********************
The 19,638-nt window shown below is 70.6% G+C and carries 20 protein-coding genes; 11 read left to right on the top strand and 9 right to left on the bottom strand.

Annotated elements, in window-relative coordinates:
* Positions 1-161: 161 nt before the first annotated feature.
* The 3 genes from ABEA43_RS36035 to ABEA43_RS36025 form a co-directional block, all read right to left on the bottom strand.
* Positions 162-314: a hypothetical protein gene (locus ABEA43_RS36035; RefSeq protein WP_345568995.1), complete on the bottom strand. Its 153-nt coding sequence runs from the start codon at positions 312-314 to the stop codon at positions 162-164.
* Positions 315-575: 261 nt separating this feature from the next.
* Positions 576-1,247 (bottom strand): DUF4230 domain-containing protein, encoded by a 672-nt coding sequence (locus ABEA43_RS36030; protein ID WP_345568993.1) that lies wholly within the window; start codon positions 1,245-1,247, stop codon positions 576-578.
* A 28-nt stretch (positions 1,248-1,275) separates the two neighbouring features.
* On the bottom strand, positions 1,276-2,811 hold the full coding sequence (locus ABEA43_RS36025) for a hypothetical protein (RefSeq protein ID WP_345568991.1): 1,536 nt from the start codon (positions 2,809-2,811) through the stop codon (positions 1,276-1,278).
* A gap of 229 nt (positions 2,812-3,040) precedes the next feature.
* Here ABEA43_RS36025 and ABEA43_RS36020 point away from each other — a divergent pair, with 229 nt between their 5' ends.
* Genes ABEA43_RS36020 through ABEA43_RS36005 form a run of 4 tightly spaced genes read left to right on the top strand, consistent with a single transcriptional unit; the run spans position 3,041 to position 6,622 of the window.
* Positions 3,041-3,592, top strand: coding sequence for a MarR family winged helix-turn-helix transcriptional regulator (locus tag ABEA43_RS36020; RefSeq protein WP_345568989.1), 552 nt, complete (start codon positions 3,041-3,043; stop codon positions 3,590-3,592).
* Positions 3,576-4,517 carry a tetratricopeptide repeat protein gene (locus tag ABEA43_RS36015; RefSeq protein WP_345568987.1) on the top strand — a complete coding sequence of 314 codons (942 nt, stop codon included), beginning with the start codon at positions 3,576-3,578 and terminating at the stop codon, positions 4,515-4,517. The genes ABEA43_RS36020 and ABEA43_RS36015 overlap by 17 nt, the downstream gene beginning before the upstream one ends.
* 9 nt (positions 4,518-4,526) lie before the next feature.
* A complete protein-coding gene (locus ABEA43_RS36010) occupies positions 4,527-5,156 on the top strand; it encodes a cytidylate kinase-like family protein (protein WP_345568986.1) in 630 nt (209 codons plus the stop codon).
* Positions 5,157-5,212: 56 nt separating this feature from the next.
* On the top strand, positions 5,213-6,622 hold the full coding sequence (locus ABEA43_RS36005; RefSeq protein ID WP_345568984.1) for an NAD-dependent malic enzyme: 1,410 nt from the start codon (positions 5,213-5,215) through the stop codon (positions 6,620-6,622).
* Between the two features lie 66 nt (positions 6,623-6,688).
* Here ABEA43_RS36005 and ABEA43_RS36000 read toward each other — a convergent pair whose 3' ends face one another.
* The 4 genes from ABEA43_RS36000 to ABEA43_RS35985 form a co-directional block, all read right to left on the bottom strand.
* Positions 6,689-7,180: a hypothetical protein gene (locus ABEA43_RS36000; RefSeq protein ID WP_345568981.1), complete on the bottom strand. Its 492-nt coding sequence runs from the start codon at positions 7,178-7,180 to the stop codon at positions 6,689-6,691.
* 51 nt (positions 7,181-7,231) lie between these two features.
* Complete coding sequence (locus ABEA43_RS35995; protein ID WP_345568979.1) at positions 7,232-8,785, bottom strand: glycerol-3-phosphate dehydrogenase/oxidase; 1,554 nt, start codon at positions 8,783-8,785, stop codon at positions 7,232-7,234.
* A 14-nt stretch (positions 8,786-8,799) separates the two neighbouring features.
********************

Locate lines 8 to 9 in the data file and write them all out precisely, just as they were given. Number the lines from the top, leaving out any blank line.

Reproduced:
* A 28-nt stretch (positions 1,248-1,275) separates the two neighbouring features.
* On the bottom strand, positions 1,276-2,811 hold the full coding sequence (locus ABEA43_RS36025) for a hypothetical protein (RefSeq protein ID WP_345568991.1): 1,536 nt from the start codon (positions 2,809-2,811) through the stop codon (positions 1,276-1,278).